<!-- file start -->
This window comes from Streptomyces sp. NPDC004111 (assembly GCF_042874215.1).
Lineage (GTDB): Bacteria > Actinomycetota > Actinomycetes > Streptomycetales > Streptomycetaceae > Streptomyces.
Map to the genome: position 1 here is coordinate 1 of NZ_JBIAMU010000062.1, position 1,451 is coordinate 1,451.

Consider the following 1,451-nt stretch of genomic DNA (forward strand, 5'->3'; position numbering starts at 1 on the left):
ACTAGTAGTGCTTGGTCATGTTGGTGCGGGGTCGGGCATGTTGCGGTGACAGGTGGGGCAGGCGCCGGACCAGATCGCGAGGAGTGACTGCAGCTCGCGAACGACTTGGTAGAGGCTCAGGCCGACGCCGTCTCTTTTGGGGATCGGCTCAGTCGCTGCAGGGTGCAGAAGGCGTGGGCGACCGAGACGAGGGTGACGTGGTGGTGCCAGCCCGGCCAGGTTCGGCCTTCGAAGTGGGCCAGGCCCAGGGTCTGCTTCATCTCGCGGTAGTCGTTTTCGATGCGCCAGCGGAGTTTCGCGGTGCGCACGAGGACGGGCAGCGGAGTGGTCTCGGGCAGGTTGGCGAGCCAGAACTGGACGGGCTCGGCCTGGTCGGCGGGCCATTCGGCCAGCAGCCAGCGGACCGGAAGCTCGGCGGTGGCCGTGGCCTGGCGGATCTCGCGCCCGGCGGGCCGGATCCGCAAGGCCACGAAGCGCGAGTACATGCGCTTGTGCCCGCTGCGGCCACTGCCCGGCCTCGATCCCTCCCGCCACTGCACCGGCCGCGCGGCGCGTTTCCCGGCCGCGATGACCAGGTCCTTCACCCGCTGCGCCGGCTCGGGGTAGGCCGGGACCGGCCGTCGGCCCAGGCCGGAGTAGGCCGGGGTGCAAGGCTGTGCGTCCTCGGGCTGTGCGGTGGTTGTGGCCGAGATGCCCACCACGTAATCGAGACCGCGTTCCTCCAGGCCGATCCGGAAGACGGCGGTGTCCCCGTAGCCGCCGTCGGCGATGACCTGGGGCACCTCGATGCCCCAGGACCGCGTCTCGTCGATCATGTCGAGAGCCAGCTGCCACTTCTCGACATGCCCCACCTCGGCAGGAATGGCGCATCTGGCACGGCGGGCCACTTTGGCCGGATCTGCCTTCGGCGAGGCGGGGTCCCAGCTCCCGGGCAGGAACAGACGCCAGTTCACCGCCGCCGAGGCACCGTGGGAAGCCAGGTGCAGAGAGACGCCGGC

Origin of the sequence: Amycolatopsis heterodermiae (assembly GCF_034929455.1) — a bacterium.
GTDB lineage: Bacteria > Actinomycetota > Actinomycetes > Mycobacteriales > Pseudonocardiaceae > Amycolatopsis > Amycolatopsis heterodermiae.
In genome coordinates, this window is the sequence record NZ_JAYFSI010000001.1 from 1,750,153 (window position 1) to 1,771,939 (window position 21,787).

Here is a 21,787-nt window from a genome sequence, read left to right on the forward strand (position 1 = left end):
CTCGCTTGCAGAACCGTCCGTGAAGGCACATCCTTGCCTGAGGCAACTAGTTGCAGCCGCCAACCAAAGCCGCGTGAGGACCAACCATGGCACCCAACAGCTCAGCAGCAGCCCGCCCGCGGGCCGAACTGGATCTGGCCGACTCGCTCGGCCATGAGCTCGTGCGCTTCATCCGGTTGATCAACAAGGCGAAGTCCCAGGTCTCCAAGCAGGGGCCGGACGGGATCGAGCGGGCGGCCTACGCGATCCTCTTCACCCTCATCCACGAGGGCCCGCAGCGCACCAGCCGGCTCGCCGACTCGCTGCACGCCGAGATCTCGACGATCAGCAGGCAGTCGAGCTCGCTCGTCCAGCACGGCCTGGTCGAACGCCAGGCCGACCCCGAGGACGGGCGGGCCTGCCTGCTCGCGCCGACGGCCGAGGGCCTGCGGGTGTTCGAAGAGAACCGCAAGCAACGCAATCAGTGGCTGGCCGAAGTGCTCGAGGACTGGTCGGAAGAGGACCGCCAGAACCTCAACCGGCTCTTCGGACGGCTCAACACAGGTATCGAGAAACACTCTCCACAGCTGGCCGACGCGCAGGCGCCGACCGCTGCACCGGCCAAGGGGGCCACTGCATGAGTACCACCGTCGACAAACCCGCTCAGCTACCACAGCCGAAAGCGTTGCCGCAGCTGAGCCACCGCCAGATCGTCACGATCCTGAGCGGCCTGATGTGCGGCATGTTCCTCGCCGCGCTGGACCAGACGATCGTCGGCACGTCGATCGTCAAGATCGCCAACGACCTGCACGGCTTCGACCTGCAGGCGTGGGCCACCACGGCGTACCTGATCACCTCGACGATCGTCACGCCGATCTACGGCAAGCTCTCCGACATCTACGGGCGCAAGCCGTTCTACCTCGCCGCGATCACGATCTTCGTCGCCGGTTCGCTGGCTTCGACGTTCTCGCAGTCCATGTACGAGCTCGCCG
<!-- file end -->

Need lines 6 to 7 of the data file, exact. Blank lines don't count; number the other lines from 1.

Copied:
Origin of the sequence: Amycolatopsis heterodermiae (assembly GCF_034929455.1) — a bacterium.
GTDB lineage: Bacteria > Actinomycetota > Actinomycetes > Mycobacteriales > Pseudonocardiaceae > Amycolatopsis > Amycolatopsis heterodermiae.